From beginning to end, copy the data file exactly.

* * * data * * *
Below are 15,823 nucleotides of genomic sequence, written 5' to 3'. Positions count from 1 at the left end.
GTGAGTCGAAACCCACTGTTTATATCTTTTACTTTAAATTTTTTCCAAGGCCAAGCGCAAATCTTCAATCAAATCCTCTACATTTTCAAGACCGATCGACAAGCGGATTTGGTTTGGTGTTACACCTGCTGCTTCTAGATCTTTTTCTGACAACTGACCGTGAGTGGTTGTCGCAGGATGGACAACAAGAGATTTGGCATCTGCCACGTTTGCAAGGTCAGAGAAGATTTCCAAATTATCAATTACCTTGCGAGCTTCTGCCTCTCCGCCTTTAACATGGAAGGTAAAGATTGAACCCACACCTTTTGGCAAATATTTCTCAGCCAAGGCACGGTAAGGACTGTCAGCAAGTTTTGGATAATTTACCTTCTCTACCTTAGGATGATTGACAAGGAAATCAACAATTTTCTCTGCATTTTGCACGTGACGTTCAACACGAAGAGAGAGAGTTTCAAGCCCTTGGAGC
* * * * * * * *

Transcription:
Below are 15,823 nucleotides of genomic sequence, written 5' to 3'. Positions count from 1 at the left end.
GTGAGTCGAAACCCACTGTTTATATCTTTTACTTTAAATTTTTTCCAAGGCCAAGCGCAAATCTTCAATCAAATCCTCTACATTTTCAAGACCGATCGACAAGCGGATTTGGTTTGGTGTTACACCTGCTGCTTCTAGATCTTTTTCTGACAACTGACCGTGAGTGGTTGTCGCAGGATGGACAACAAGAGATTTGGCATCTGCCACGTTTGCAAGGTCAGAGAAGATTTCCAAATTATCAATTACCTTGCGAGCTTCTGCCTCTCCGCCTTTAACATGGAAGGTAAAGATTGAACCCACACCTTTTGGCAAATATTTCTCAGCCAAGGCACGGTAAGGACTGTCAGCAAGTTTTGGATAATTTACCTTCTCTACCTTAGGATGATTGACAAGGAAATCAACAATTTTCTCTGCATTTTGCACGTGACGTTCAACACGAAGAGAGAGAGTTTCAAGCCCTTGGAGC